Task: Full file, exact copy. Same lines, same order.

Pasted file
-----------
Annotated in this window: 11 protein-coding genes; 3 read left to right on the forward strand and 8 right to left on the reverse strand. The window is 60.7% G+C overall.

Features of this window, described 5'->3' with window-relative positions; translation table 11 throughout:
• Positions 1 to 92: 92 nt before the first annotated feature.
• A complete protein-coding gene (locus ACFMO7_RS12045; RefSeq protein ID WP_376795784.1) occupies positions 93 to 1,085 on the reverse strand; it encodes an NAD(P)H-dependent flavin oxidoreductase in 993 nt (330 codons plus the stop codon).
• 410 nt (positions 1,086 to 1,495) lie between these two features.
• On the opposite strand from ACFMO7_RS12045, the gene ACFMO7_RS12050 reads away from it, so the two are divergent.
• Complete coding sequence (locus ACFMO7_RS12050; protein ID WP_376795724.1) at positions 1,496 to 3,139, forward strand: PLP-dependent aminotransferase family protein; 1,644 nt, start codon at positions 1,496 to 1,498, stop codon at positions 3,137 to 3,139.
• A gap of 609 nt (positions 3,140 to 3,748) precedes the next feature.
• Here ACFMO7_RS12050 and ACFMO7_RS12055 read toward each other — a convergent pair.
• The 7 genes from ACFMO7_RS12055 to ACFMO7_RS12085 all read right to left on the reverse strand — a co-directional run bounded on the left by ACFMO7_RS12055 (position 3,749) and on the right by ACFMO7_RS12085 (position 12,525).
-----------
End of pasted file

Annotated in this window: 11 protein-coding genes; 3 read left to right on the forward strand and 8 right to left on the reverse strand. The window is 60.7% G+C overall.

Features of this window, described 5'->3' with window-relative positions; translation table 11 throughout:
• Positions 1 to 92: 92 nt before the first annotated feature.
• A complete protein-coding gene (locus ACFMO7_RS12045; RefSeq protein ID WP_376795784.1) occupies positions 93 to 1,085 on the reverse strand; it encodes an NAD(P)H-dependent flavin oxidoreductase in 993 nt (330 codons plus the stop codon).
• 410 nt (positions 1,086 to 1,495) lie between these two features.
• On the opposite strand from ACFMO7_RS12045, the gene ACFMO7_RS12050 reads away from it, so the two are divergent.
• Complete coding sequence (locus ACFMO7_RS12050; protein ID WP_376795724.1) at positions 1,496 to 3,139, forward strand: PLP-dependent aminotransferase family protein; 1,644 nt, start codon at positions 1,496 to 1,498, stop codon at positions 3,137 to 3,139.
• A gap of 609 nt (positions 3,140 to 3,748) precedes the next feature.
• Here ACFMO7_RS12050 and ACFMO7_RS12055 read toward each other — a convergent pair.
• The 7 genes from ACFMO7_RS12055 to ACFMO7_RS12085 all read right to left on the reverse strand — a co-directional run bounded on the left by ACFMO7_RS12055 (position 3,749) and on the right by ACFMO7_RS12085 (position 12,525).